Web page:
THE NEW SUPREME Court term begins on the first Monday in October, a date set more than 100 years ago by Congress. As expected, the court’s upcoming docket will include some politically controversial cases — as did the term that ended in June. Less expected, that previous term featured some notable liberal victories — in cases about immigration, homosexuality and abortion.
Nevertheless, the last Supreme Court term was far from a liberal triumph, and for several reasons.
First, as commentators have noted, the term also saw many conservative decisions. And as one court observer has argued, the liberal decisions were made on narrow legal grounds, with limited scope and future applicability, whereas the conservative ones were broader.
As a scholar who specializes in the Constitution and the courts, I see another reason why the last term was not a liberal triumph, and why the Roberts court remains a bastion of conservatism: the types of decisions that the court made.
Simply put, some Supreme Court decisions are enduring, while others are fleeting and easily changed.
Different kinds of decisions
The Supreme Court decisions that have the greatest impact on our governments and our laws are rulings that find violations of the Constitution, called “constitutional invalidations.”
When the court declares that some government action — a law or an executive order — is unconstitutional, that action must stop. Neither Congress nor the states can do anything to change this result, except through a constitutional amendment, which is almost impossible to attain (because it requires two-thirds majorities in both houses of Congress, plus the consent of three-quarters of the states).
Notable historic examples of constitutional invalidations include Brown v. Board of Education (1954), which ended racial segregation in public schools; Reynolds v. Sims (1964), which announced the celebrated one-person-one-vote principle; or Roe v. Wade (1973), the abortion rights ruling which, despite enormous public opposition, is still with us.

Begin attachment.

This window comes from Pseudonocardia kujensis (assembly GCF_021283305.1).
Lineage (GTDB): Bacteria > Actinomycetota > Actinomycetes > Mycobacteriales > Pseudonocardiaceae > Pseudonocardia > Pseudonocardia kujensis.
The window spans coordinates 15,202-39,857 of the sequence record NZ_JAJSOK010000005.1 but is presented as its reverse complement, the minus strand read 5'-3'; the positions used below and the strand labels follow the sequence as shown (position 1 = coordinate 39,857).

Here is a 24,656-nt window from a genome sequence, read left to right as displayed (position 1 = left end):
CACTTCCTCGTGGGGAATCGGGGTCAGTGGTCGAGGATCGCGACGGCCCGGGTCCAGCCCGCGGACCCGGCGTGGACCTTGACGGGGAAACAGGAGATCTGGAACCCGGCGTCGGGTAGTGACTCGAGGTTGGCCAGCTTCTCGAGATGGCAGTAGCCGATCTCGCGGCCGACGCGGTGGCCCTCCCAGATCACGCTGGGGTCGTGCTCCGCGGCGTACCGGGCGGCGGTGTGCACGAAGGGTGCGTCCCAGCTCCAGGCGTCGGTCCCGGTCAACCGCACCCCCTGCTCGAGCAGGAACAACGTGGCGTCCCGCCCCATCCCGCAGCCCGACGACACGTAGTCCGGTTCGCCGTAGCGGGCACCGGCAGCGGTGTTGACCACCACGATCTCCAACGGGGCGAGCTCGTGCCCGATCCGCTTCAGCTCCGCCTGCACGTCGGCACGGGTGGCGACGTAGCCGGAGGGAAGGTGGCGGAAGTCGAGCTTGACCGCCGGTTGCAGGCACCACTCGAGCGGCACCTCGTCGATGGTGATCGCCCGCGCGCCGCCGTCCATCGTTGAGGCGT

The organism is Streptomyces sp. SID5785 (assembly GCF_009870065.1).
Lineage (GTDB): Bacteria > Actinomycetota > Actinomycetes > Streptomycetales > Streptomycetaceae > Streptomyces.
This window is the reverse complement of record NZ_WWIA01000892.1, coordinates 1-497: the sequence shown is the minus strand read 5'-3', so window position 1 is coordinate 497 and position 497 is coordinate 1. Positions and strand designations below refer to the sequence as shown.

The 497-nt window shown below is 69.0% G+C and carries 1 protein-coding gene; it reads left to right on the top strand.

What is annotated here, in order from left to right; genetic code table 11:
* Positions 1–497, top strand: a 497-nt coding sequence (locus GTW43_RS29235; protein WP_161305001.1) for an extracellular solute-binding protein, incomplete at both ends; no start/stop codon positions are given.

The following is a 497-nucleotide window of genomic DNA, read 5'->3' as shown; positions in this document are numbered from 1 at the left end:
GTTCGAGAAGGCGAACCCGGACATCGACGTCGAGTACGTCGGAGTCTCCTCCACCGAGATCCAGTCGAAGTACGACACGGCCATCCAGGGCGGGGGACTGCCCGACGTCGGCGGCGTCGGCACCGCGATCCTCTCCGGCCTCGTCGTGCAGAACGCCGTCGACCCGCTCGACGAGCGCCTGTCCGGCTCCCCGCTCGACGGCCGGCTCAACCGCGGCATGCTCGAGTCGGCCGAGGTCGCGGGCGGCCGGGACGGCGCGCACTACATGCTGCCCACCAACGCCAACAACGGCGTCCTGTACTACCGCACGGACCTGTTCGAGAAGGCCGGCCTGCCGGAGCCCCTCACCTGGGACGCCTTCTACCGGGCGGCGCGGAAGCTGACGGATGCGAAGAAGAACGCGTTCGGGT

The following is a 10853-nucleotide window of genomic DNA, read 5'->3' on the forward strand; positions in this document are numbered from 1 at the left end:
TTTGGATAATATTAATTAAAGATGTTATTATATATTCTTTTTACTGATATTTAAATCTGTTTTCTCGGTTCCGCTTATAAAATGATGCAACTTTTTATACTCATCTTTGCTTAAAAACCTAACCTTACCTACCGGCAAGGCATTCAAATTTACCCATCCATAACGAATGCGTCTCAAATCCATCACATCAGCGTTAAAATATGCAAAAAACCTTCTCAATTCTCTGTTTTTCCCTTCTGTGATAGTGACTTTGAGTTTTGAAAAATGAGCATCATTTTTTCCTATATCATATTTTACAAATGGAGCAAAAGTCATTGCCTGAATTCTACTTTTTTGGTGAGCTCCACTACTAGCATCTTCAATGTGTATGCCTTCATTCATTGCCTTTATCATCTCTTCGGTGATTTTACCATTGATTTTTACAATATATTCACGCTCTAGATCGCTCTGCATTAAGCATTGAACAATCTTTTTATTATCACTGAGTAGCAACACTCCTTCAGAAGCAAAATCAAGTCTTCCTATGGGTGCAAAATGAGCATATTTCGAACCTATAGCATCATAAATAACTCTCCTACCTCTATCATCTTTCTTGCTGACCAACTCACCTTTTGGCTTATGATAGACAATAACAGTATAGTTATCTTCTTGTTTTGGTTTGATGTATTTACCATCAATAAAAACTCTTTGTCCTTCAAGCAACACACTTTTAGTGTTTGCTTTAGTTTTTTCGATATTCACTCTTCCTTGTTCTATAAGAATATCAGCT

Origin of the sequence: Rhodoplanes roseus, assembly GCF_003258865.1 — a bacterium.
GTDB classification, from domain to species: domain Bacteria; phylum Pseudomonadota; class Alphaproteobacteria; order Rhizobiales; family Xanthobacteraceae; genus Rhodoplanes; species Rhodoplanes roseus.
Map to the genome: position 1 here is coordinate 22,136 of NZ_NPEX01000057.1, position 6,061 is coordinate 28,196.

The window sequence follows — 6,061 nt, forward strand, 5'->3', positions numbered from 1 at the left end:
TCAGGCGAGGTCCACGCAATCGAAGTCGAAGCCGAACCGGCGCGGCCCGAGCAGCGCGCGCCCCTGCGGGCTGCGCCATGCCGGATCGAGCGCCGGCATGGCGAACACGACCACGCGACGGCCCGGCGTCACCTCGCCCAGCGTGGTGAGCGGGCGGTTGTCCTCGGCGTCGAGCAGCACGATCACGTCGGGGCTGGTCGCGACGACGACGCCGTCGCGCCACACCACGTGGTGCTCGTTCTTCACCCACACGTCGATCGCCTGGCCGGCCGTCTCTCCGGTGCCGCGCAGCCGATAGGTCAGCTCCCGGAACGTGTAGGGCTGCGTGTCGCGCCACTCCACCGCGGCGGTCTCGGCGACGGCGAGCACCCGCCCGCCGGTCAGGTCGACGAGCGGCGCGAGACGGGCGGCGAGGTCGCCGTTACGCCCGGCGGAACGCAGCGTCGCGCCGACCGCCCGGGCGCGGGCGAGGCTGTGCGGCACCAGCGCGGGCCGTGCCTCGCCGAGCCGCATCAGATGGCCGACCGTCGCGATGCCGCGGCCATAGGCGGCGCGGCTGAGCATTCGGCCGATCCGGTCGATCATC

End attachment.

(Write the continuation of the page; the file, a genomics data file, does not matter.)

But most Supreme Court decisions do not declare constitutional violations. Most decisions either reject claims of constitutional violations, or else engage in statutory (as opposed to constitutional) interpretation — that is, they simply determine what a federal law requires in cases where that question is legally contested.
Unlike constitutional invalidations, the consequences of these other decisions are relatively easy to change.
First, the government can always stop doing what it has been doing, even if the court declared it has been acting constitutionally. And second, Congress can always amend or repeal the laws it has passed if it disagrees with the court’s interpretation of these laws.
The distinction between constitutional invalidations and other decisions therefore marks the difference between the most consequential exercises of Supreme Court power and decisions that are far less significant because they are more amenable to change by the other branches of government.
The liberal decisions
This difference shows why the recent Supreme Court term was far from a liberal triumph.
Two of the three principal decisions touted as liberal victories are the reinstatement of DACA — a program allowing people brought to the U.S. illegally as children to avoid deportation, which the Trump administration revoked in 2017 — and the prohibition on employment discrimination against homosexuals or transgender individuals. The decisions in both cases involved statutory interpretations, meaning they can be easily overriden.
The DACA decision rejected the claim that the government’s revocation of DACA violated the Constitution, ruling only that the revocation was carried out in a an arbitrary and capricious manner that violated a federal statute.